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Book chapter - Peer-reviewed, 2023

Films as human rights: through the lens of Indigenous Peoples’ Forest food

Bose, Purabi


Among various forms of communication, a combination of audio-visual formats like films is increasingly used in promoting human rights. Indigenous Peoples’ rights to forest food in India are being amplified through a film, TARA Alpinia nigra. This article examines how common resources, such as wild edible forest food, when turned into commodities violate basic human rights to the culture and health of India’s Indigenous Peoples. When a human rights violation happens, it means that person’s humanity has been denied. Often, human rights violation is expressed in statistics (numbers) or via legal bindings (treaties, policies), which fail to have a human touch. Filmmaking on human rights violations touches that human element by shedding light, camera, and action by amplifying the voices of the ‘human beings’, the real protagonists. This article demonstrates the role of film in documenting the ‘way of living and traditional right to sustainable forest food for Assam’s – North-East province in India – hunting-gathering Indigenous communities. It elaborates how films can become a powerful medium when the human ‘rightsholders’ are given a space to voice their opinions in front of the lens. The conclusions point out two ways forward: (a) the films become a lens of justice by letting real people talk in front of the camera rather than voice-overs by the ‘beholders’ of human rights, and (b) Indigenous Peoples are aware of their traditional rights to forest food as commons.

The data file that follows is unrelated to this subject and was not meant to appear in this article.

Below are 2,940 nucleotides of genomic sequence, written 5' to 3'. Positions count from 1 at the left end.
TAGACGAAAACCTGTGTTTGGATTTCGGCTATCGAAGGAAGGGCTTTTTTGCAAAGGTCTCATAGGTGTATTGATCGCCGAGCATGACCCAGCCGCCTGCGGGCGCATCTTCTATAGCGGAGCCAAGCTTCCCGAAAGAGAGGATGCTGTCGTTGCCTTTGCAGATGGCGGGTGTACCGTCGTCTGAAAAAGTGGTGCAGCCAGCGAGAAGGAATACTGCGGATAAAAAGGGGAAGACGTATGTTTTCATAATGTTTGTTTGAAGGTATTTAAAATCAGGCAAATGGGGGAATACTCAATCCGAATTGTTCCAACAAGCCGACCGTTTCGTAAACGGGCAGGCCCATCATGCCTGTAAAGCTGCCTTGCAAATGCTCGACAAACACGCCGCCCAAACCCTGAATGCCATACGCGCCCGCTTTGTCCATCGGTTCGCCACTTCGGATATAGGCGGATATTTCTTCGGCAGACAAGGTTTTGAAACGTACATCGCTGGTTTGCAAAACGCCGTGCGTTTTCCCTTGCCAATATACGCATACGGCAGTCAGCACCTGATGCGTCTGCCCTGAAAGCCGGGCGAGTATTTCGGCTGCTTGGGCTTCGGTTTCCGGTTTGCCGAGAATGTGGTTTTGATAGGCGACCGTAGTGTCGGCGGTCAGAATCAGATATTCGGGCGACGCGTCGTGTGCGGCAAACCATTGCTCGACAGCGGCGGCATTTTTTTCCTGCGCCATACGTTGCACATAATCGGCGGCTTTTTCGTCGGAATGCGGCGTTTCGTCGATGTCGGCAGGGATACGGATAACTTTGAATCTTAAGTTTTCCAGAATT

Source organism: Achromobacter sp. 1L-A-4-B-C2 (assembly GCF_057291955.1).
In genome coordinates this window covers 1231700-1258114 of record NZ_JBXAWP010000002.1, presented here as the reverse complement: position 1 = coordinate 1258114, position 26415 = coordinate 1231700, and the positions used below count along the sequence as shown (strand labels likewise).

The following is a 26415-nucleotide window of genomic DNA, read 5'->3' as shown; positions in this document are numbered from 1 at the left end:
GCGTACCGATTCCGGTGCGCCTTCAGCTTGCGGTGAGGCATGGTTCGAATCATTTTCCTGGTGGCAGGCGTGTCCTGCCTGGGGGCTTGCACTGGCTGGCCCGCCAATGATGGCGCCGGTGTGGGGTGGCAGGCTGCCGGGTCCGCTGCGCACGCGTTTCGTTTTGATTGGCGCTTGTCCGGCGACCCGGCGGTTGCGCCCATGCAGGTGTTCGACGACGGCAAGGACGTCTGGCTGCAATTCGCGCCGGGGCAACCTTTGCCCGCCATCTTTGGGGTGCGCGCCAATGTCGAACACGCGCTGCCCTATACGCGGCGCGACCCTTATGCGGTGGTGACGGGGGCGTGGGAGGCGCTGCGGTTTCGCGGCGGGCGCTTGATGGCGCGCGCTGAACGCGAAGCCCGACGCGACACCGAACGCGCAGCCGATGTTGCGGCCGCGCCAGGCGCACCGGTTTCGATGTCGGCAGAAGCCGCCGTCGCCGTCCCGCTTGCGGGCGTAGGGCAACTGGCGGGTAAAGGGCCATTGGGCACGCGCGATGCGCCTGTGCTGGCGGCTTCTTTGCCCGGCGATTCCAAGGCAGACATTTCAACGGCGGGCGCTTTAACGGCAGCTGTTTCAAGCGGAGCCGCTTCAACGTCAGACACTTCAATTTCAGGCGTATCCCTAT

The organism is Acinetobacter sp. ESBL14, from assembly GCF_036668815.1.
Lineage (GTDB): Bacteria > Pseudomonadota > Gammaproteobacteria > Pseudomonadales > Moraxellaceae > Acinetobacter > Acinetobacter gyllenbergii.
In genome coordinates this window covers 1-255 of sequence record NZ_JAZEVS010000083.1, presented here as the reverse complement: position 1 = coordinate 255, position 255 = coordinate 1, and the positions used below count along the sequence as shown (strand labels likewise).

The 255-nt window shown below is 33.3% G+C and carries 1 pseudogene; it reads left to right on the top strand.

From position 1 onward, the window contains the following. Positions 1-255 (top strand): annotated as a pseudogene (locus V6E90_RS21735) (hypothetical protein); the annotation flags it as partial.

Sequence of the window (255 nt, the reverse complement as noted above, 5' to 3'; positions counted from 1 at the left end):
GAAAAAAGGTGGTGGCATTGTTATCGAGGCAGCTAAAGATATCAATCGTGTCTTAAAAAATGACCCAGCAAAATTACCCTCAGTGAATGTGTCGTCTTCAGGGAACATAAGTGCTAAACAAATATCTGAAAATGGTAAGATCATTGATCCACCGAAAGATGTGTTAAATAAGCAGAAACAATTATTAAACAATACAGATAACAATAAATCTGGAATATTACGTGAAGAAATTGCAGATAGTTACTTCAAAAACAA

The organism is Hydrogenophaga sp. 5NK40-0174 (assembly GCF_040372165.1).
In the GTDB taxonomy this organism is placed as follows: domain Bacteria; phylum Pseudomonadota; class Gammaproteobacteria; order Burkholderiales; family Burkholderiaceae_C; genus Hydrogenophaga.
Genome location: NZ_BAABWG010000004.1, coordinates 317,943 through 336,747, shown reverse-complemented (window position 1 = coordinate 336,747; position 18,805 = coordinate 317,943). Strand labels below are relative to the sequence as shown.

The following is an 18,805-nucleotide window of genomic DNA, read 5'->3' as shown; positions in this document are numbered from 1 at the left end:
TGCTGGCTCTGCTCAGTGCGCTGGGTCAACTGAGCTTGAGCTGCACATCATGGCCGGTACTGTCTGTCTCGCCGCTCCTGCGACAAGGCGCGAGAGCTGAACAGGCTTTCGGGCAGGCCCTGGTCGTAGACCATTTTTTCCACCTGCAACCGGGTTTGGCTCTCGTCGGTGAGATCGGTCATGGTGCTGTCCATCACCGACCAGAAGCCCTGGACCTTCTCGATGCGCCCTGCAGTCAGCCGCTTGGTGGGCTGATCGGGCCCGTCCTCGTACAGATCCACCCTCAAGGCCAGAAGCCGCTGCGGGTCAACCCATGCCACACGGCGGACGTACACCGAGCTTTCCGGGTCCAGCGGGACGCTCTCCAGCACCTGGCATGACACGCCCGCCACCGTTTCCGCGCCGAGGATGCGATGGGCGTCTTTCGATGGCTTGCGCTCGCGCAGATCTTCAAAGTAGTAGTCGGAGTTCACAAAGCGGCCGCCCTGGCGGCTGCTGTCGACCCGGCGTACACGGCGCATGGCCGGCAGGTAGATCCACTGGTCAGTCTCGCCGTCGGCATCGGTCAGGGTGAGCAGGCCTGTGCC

Published in

Book title: Applied human rights
ISBN: 978-90-8686-943-5, eISBN: 978-90-8686-390-7
Publisher: Wageningen Academic Publishers

    UKÄ Subject classification

    Studies on Film

    Publication Identifiers


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